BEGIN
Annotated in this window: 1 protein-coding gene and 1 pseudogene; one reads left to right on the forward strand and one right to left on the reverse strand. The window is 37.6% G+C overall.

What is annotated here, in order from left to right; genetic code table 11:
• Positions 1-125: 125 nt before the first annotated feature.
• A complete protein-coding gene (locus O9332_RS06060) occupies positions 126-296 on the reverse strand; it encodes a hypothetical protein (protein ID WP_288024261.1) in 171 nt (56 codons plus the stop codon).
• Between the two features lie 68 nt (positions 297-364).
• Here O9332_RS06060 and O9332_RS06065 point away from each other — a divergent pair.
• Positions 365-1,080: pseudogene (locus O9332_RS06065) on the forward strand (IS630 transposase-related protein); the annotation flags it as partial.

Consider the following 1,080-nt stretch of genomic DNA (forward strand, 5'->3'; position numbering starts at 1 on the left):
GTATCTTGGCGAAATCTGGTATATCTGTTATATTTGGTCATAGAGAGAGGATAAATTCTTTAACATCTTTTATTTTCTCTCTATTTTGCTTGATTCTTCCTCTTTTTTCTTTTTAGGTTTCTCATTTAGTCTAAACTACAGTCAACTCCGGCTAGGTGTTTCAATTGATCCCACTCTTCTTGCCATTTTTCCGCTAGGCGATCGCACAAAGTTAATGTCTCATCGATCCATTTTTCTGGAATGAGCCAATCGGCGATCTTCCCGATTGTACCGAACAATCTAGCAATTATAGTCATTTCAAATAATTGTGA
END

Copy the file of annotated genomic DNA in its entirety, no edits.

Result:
Annotated in this window: 1 protein-coding gene and 1 pseudogene; one reads left to right on the forward strand and one right to left on the reverse strand. The window is 37.6% G+C overall.

What is annotated here, in order from left to right; genetic code table 11:
• Positions 1-125: 125 nt before the first annotated feature.
• A complete protein-coding gene (locus O9332_RS06060) occupies positions 126-296 on the reverse strand; it encodes a hypothetical protein (protein ID WP_288024261.1) in 171 nt (56 codons plus the stop codon).
• Between the two features lie 68 nt (positions 297-364).
• Here O9332_RS06060 and O9332_RS06065 point away from each other — a divergent pair.
• Positions 365-1,080: pseudogene (locus O9332_RS06065) on the forward strand (IS630 transposase-related protein); the annotation flags it as partial.

Consider the following 1,080-nt stretch of genomic DNA (forward strand, 5'->3'; position numbering starts at 1 on the left):
GTATCTTGGCGAAATCTGGTATATCTGTTATATTTGGTCATAGAGAGAGGATAAATTCTTTAACATCTTTTATTTTCTCTCTATTTTGCTTGATTCTTCCTCTTTTTTCTTTTTAGGTTTCTCATTTAGTCTAAACTACAGTCAACTCCGGCTAGGTGTTTCAATTGATCCCACTCTTCTTGCCATTTTTCCGCTAGGCGATCGCACAAAGTTAATGTCTCATCGATCCATTTTTCTGGAATGAGCCAATCGGCGATCTTCCCGATTGTACCGAACAATCTAGCAATTATAGTCATTTCAAATAATTGTGA